The second major event, and the one that became intricately tied to the legend of Jesus, was the prophecy given by Isaiah to Ahaz during this time: a sign that Judah’s deliverer was forthcoming with the birth of his son, Hezekiah. Specifically, it was the mistranslation of Isaiah 7:14 which was altered in the Septuagint (Greek translation of the Hebrew Bible) that became the basis of Matthew’s (copied by Luke) virgin birth narrative, when Matthew used the Greek Bible (note: not the Hebrew version) as the basis of his messianic cherry-picking to construct a reality which suited his needs:
Isaiah 7:14 — “Look, the young woman [original] / virgin [Septuagint] is with child and shall bear a son, and shall name him Immanuel.”
Matthew 1:23 — “Behold, a virgin shall be with child, and shall bring forth a son, and they shall call his name Emmanuel, which being interpreted is, God with us.”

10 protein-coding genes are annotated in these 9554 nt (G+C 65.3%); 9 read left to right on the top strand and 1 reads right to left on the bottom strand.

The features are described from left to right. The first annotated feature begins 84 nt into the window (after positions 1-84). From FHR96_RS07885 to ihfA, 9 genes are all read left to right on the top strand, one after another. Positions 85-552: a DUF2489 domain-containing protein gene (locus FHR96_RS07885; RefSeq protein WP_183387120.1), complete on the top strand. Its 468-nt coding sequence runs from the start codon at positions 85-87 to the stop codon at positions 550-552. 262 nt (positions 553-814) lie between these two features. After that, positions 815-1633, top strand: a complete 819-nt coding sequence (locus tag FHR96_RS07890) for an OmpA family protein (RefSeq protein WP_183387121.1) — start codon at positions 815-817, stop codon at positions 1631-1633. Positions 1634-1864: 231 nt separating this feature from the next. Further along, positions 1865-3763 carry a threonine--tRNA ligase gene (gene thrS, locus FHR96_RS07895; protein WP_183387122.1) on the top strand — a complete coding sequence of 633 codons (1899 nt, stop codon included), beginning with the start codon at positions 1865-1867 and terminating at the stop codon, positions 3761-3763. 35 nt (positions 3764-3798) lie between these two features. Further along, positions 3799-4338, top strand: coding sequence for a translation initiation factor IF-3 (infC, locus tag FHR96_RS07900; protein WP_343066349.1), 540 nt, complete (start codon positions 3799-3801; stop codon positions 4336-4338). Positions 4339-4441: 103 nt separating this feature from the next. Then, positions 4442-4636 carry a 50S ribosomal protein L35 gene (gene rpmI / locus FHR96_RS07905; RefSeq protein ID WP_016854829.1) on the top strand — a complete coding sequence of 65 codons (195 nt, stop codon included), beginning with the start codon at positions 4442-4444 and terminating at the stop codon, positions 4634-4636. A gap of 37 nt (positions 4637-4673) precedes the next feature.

Luke 1:27 — “To a virgin espoused to a man whose name was Joseph, of the house of David; and the virgin’s name was Mary.”
Let’s examine the contradictions between Matthew and Luke; note also that Paul, Mark (written before Matthew and Luke), and John (written after) are silent on the virgin birth and focus only on the ministry of Jesus. The first thing to note is that both Matthew and Luke needed to contrive a way to get Mary and Joseph to Bethlehem. Why? Because as already pointed out, Matthew was adept at scouring the Hebrew scriptures for references to fit the narrative he was crafting, and it was written that the messiah would come from Bethlehem: